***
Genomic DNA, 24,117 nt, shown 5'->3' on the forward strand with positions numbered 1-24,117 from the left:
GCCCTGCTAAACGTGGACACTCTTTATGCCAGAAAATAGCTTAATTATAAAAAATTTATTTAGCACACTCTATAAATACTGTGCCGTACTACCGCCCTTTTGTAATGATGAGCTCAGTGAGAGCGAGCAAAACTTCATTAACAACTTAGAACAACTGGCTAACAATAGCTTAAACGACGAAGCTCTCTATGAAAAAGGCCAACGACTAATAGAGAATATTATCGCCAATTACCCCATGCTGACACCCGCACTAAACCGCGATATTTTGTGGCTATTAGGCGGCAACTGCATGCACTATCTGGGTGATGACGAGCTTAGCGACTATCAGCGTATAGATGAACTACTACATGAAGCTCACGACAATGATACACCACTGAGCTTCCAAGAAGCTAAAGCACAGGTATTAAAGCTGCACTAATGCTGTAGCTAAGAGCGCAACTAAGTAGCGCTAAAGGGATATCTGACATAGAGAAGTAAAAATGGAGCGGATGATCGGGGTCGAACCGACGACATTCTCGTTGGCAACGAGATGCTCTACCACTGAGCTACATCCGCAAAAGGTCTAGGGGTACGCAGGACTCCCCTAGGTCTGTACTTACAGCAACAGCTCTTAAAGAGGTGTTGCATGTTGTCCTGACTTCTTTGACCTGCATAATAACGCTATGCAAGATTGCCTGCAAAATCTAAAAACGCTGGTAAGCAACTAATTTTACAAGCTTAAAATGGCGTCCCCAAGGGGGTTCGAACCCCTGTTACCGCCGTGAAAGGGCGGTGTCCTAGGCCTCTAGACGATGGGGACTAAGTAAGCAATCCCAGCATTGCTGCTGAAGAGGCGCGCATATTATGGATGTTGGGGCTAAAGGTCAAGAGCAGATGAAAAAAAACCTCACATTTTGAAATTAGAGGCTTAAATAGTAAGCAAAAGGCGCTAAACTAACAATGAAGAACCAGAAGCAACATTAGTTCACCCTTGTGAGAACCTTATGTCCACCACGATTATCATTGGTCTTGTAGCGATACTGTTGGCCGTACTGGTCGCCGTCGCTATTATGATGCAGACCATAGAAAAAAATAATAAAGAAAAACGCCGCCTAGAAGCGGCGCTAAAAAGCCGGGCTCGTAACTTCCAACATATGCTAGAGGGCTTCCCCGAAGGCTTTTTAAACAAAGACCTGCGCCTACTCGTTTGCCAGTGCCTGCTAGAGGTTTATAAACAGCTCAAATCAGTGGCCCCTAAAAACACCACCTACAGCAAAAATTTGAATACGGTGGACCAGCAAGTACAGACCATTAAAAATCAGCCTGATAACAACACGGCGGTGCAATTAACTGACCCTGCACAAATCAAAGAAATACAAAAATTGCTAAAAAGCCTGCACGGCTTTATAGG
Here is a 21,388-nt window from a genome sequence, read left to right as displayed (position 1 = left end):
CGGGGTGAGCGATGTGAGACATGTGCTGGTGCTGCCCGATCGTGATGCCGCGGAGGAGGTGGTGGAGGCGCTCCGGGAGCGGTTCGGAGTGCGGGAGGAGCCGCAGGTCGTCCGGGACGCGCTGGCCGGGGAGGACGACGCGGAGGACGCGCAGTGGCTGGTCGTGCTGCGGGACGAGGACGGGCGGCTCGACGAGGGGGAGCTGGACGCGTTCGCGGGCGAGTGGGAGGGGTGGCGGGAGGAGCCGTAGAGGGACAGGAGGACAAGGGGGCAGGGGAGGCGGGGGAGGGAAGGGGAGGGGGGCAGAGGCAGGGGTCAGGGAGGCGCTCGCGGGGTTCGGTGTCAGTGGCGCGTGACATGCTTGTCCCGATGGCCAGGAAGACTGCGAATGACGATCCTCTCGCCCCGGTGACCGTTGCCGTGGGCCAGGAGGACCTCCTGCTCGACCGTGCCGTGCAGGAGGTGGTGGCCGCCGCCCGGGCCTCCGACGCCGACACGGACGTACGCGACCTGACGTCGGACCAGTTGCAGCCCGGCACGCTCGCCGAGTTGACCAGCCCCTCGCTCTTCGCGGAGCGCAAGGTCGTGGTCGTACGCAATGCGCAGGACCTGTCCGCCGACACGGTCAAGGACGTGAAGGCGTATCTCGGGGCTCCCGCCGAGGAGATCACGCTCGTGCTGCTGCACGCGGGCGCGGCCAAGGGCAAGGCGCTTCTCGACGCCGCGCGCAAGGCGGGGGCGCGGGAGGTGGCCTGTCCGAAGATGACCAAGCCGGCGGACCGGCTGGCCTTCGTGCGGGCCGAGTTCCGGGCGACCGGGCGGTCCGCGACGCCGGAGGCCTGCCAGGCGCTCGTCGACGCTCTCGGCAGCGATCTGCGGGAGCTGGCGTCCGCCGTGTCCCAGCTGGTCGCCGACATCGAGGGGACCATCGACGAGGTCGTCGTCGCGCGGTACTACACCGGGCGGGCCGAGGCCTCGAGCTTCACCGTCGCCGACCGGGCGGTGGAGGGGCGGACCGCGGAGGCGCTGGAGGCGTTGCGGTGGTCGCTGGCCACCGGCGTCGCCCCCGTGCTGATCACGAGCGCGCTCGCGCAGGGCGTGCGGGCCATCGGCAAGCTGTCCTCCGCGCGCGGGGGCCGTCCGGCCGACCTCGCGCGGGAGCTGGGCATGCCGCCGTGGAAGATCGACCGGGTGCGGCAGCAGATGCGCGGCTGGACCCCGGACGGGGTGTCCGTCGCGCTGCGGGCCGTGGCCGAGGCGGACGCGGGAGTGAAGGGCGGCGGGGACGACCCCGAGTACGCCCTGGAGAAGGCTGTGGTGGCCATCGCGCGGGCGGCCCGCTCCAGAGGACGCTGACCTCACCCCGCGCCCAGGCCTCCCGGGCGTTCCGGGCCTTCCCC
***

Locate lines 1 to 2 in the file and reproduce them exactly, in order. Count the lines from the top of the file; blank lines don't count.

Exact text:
Genomic DNA, 24,117 nt, shown 5'->3' on the forward strand with positions numbered 1-24,117 from the left:
GCCCTGCTAAACGTGGACACTCTTTATGCCAGAAAATAGCTTAATTATAAAAAATTTATTTAGCACACTCTATAAATACTGTGCCGTACTACCGCCCTTTTGTAATGATGAGCTCAGTGAGAGCGAGCAAAACTTCATTAACAACTTAGAACAACTGGCTAACAATAGCTTAAACGACGAAGCTCTCTATGAAAAAGGCCAACGACTAATAGAGAATATTATCGCCAATTACCCCATGCTGACACCCGCACTAAACCGCGATATTTTGTGGCTATTAGGCGGCAACTGCATGCACTATCTGGGTGATGACGAGCTTAGCGACTATCAGCGTATAGATGAACTACTACATGAAGCTCACGACAATGATACACCACTGAGCTTCCAAGAAGCTAAAGCACAGGTATTAAAGCTGCACTAATGCTGTAGCTAAGAGCGCAACTAAGTAGCGCTAAAGGGATATCTGACATAGAGAAGTAAAAATGGAGCGGATGATCGGGGTCGAACCGACGACATTCTCGTTGGCAACGAGATGCTCTACCACTGAGCTACATCCGCAAAAGGTCTAGGGGTACGCAGGACTCCCCTAGGTCTGTACTTACAGCAACAGCTCTTAAAGAGGTGTTGCATGTTGTCCTGACTTCTTTGACCTGCATAATAACGCTATGCAAGATTGCCTGCAAAATCTAAAAACGCTGGTAAGCAACTAATTTTACAAGCTTAAAATGGCGTCCCCAAGGGGGTTCGAACCCCTGTTACCGCCGTGAAAGGGCGGTGTCCTAGGCCTCTAGACGATGGGGACTAAGTAAGCAATCCCAGCATTGCTGCTGAAGAGGCGCGCATATTATGGATGTTGGGGCTAAAGGTCAAGAGCAGATGAAAAAAAACCTCACATTTTGAAATTAGAGGCTTAAATAGTAAGCAAAAGGCGCTAAACTAACAATGAAGAACCAGAAGCAACATTAGTTCACCCTTGTGAGAACCTTATGTCCACCACGATTATCATTGGTCTTGTAGCGATACTGTTGGCCGTACTGGTCGCCGTCGCTATTATGATGCAGACCATAGAAAAAAATAATAAAGAAAAACGCCGCCTAGAAGCGGCGCTAAAAAGCCGGGCTCGTAACTTCCAACATATGCTAGAGGGCTTCCCCGAAGGCTTTTTAAACAAAGACCTGCGCCTACTCGTTTGCCAGTGCCTGCTAGAGGTTTATAAACAGCTCAAATCAGTGGCCCCTAAAAACACCACCTACAGCAAAAATTTGAATACGGTGGACCAGCAAGTACAGACCATTAAAAATCAGCCTGATAACAACACGGCGGTGCAATTAACTGACCCTGCACAAATCAAAGAAATACAAAAATTGCTAAAAAGCCTGCACGGCTTTATAGG